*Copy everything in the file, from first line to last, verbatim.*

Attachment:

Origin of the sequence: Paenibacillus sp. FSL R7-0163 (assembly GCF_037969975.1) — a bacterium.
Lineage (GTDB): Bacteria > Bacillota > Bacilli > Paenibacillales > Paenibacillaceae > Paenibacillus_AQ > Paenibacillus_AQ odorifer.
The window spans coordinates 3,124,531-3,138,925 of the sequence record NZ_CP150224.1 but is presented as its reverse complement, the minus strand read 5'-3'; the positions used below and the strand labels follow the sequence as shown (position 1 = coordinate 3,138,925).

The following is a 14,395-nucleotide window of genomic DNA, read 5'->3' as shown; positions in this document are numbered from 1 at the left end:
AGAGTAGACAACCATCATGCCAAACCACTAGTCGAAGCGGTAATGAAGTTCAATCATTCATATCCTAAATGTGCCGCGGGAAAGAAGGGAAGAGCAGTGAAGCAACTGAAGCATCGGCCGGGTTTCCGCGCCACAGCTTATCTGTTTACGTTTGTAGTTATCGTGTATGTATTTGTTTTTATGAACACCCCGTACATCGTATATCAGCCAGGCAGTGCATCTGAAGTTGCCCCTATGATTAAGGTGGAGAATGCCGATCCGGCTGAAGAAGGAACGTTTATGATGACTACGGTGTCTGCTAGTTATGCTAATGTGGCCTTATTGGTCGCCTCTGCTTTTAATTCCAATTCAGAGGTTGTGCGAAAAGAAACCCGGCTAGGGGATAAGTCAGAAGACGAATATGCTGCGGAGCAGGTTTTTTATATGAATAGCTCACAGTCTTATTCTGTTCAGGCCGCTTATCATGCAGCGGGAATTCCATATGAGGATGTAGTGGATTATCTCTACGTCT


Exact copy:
Origin of the sequence: Paenibacillus sp. FSL R7-0163 (assembly GCF_037969975.1) — a bacterium.
Lineage (GTDB): Bacteria > Bacillota > Bacilli > Paenibacillales > Paenibacillaceae > Paenibacillus_AQ > Paenibacillus_AQ odorifer.
The window spans coordinates 3,124,531-3,138,925 of the sequence record NZ_CP150224.1 but is presented as its reverse complement, the minus strand read 5'-3'; the positions used below and the strand labels follow the sequence as shown (position 1 = coordinate 3,138,925).

The following is a 14,395-nucleotide window of genomic DNA, read 5'->3' as shown; positions in this document are numbered from 1 at the left end:
AGAGTAGACAACCATCATGCCAAACCACTAGTCGAAGCGGTAATGAAGTTCAATCATTCATATCCTAAATGTGCCGCGGGAAAGAAGGGAAGAGCAGTGAAGCAACTGAAGCATCGGCCGGGTTTCCGCGCCACAGCTTATCTGTTTACGTTTGTAGTTATCGTGTATGTATTTGTTTTTATGAACACCCCGTACATCGTATATCAGCCAGGCAGTGCATCTGAAGTTGCCCCTATGATTAAGGTGGAGAATGCCGATCCGGCTGAAGAAGGAACGTTTATGATGACTACGGTGTCTGCTAGTTATGCTAATGTGGCCTTATTGGTCGCCTCTGCTTTTAATTCCAATTCAGAGGTTGTGCGAAAAGAAACCCGGCTAGGGGATAAGTCAGAAGACGAATATGCTGCGGAGCAGGTTTTTTATATGAATAGCTCACAGTCTTATTCTGTTCAGGCCGCTTATCATGCAGCGGGAATTCCATATGAGGATGTAGTGGATTATCTCTACGTCT